Golf courses exert a high touristic and economic impact on their localities. However, in Catalonia, the opportunities offered online to promote golf and its associated facilities are not being fully exploited. Many websites for golf courses neither provide information in multiple languages nor publicise local tourist resources, both of which can be key decision-making factors for tourists when selecting or booking travel destinations. Beyond that, environmental sustainability policies are not being publicised, either. Nevertheless, environmental policies can be decisive for clients, many of whom are increasingly aware of sustainability and climate change.
Our results also show a differentiated degree of online presence depending on the type of golf course. Websites for 18-hole courses have higher interactivity, offer more information and are better adapted to conduct transactions and provide internet security than the websites of the nine-hole courses, which are far behind in all stages and at all levels analysed.
From the standpoint of methodology, we have additionally demonstrated that our integrated model is usable and can help to systematically and reliably assess content and the degree of e-commerce adoption, which provides an understanding of the stage of development of golf courses and what aspects need to be introduced or improved.
As for managerial recommendations, golf course management should first of all be aware that their market segment is technologically advanced, has high purchasing power and is accustomed to immediate responses [85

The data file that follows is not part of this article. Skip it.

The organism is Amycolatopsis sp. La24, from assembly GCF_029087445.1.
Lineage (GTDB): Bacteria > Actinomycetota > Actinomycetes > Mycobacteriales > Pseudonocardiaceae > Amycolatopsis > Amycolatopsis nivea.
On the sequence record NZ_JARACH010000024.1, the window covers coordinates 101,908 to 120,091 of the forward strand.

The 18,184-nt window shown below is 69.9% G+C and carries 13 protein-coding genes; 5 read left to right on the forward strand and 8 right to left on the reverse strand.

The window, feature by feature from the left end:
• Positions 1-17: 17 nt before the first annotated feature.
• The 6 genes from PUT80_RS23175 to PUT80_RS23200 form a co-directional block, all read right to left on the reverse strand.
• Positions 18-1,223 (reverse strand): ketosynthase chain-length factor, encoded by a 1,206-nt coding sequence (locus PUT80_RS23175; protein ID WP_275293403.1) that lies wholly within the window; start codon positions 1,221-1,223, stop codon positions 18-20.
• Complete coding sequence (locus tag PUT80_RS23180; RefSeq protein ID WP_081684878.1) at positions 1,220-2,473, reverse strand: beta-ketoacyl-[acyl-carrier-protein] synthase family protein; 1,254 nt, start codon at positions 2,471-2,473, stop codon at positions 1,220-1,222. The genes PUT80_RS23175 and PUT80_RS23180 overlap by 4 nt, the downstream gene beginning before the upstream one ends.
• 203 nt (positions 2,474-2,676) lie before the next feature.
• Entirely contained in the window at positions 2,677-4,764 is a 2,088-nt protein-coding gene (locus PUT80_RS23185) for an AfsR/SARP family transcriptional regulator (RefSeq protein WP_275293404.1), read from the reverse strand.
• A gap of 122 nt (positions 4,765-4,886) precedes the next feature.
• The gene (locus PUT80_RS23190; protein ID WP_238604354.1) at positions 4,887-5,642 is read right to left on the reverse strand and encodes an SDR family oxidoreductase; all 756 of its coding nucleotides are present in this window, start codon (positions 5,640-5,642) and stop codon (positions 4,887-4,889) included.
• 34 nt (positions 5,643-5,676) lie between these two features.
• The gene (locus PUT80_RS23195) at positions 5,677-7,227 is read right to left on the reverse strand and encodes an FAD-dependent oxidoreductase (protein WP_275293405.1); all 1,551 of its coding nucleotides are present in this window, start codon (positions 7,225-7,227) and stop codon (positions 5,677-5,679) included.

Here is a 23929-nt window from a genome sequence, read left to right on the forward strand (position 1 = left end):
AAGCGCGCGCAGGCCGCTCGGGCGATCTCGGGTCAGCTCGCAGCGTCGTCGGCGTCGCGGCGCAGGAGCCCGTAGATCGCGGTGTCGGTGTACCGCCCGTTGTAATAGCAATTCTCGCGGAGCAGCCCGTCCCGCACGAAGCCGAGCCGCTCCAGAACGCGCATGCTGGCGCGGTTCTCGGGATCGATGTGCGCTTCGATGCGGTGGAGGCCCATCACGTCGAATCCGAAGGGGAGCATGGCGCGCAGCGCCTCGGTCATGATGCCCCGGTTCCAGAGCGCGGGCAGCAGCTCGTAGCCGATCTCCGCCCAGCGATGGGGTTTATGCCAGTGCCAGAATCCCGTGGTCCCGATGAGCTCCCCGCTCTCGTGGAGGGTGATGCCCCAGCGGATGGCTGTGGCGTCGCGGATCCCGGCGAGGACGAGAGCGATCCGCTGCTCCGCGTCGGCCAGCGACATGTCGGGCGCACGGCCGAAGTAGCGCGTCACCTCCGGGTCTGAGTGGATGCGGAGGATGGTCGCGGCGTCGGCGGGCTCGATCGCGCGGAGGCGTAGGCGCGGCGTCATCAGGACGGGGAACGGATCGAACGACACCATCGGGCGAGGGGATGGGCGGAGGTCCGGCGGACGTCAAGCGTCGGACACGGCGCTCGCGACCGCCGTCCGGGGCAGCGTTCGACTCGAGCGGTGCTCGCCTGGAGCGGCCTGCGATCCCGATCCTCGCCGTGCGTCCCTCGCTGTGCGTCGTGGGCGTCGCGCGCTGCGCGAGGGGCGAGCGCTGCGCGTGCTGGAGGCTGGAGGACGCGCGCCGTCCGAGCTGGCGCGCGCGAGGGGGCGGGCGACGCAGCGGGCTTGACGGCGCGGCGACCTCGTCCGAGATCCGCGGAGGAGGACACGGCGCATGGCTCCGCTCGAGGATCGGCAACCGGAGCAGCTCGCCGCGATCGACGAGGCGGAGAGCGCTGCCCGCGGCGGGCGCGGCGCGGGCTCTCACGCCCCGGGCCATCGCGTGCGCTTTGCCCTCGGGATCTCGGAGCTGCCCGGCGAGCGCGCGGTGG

]. Their company websites are often their potential clients’ first contact with the organisation and thus key to image formation. Golf course managers should take the proposed model into account so that their websites can match the expectations of the golf-playing consumer profile, which stands to greatly increase visitor and booking numbers and client–company interaction. In turn, they should also create synergies with tourist destination managers; they might carry out joint promotional campaigns to position the area as a specific destination for golf tourism. After all, golf courses can be important poles of attraction that can create large tourist flows by offering an attractive complementary activity to others offered by the destination. At the same time, the results show that only slightly more than half of the golf courses analysed have mentioned data protection laws on their websites, which is of course highly recommended in order to communicate that the company complies with the law.
A limitation of our study was that we conducted our analysis at a specific moment, and because websites for golf courses may change at any time, the results from one moment to the next may change as well. Another important limitation was the number of websites analysed. Although they represented all golf courses registered in Catalonia, it is necessary to expand the number of websites analysed. A proposed future line of research would thus be to extend the analysis to golf courses in other regions and countries to collect more data and compare the results. In addition, personal interviews might be conducted with golf course managers to identify the chief barriers that they encounter in advancing their online presence and improving their interactivity with clients.